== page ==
East Liverpool board implements rejected contract

Teachers in East Liverpool protested their contract

EAST LIVERPOOL, Ohio (WYTV) – During an East Liverpool City School District meeting Monday night, board members approved a new contract for teachers, even though the teachers union rejected the offer last week.

It was an unanimous vote by the Board of Education members to implement the contract offered on March 27, which district officials said was their “last, best offer.” After the vote was passed, the spokeswoman for the union representing the teachers, said it was “very very disappointing.”

The Board of Education told the union it had until 8:01 a.m. Monday to accept the contract or it would implement the deal. The union’s previous contract expired in August.

“It is a proposal that has not been voted on by the union. It has not been affirmed by the union and therefore it should not be implemented,” said East Liverpool Education Association spokeswoman Trisha Hutton.

More than 100 union supporters stood outside Westgate Middle School Monday evening, carrying signs seeking fair contract negotiations.

“Urge them to come back to the table to bargain with us, to negotiate like we want to. We want to be able to give our counter proposal that we were unable to do,” Hutton said.

School board vice president Bob Estell said the district followed the advice from its legal team when it voted to implement the contract.

“It is rare that one is implemented,  but yes, we have the right to implement a contract if we cannot come to one after bargaining,” Estell said.

Board members said the new contract is the last best offer for the union, in hopes to make East Liverpool City Schools a better district.

With the new contract, the Board will give teachers a $500 cash payment for the 2014-2015 school year. Next school year, teachers will get a 2 percent pay increase and another 2 percent for the 2016-2017 school year.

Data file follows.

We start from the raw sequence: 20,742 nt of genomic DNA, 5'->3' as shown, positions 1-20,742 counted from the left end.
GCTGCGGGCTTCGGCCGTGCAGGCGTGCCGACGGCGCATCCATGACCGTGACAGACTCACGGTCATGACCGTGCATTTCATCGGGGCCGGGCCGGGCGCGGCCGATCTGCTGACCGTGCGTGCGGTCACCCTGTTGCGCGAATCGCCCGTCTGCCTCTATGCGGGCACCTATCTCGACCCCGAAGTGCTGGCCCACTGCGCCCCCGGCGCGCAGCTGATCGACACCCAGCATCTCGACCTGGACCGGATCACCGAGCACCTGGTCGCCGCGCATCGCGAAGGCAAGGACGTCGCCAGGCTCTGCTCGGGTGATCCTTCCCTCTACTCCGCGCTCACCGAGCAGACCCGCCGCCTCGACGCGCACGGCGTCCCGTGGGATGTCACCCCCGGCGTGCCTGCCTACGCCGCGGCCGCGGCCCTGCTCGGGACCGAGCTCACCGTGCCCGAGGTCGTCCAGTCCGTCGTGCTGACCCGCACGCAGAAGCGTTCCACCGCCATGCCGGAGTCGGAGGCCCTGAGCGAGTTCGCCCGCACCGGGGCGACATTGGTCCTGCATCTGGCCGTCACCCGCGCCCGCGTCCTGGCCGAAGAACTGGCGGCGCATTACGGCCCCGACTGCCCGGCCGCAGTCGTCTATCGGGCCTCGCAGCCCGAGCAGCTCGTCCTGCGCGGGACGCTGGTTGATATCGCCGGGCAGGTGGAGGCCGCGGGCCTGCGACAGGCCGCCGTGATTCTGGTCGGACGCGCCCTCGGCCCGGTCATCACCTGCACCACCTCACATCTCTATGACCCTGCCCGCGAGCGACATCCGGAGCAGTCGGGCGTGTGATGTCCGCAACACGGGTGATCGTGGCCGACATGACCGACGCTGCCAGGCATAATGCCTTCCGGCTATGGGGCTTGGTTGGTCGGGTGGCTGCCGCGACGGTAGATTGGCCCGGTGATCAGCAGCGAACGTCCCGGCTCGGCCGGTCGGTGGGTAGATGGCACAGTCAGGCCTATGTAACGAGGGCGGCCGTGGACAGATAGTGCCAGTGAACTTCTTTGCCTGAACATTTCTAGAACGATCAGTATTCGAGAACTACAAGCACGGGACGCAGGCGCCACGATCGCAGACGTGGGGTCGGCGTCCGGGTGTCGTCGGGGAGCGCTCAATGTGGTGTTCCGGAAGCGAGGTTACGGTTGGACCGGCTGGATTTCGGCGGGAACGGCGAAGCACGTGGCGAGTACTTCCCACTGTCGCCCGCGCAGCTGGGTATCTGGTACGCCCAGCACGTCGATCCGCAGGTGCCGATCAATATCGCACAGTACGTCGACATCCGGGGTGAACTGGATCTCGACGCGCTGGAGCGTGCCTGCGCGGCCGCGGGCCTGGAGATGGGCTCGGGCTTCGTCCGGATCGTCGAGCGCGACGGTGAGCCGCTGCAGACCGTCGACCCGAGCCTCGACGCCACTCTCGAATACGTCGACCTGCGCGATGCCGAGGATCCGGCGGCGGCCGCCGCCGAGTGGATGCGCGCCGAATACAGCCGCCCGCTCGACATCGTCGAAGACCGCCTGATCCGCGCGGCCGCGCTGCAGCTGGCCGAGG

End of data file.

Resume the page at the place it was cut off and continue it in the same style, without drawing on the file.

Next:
No changes will be made to their health care plan. The new contract also will give teachers 15 additional paid professional development hours.

“Our number one goal going into this was to improve the educational environment here. We are very low on our test scores. We want to give the children every opportunity we can. We want to give our teachers every opportunity we can to be as good as they can be,” Estell said.

The contract actually went into effect with the start of classes Monday morning even though the board did not vote on it until later in the day.

“There are some items in there that we need to get done by a certain amount of time, to make those savings for the district and the teachers happen,” Estell said.

Even though it appears the contract is set in stone now, union members are still hopeful.

“We want to get back to the bargaining table. We want to work collaboratively with the Board of Education. We want to come up with a fair and equitable contract that serves both of us,” Hutton said.

Hutton said the union is waiting to hear from the State Employee Relations Board because they feel the implementation of the contract is illegal.

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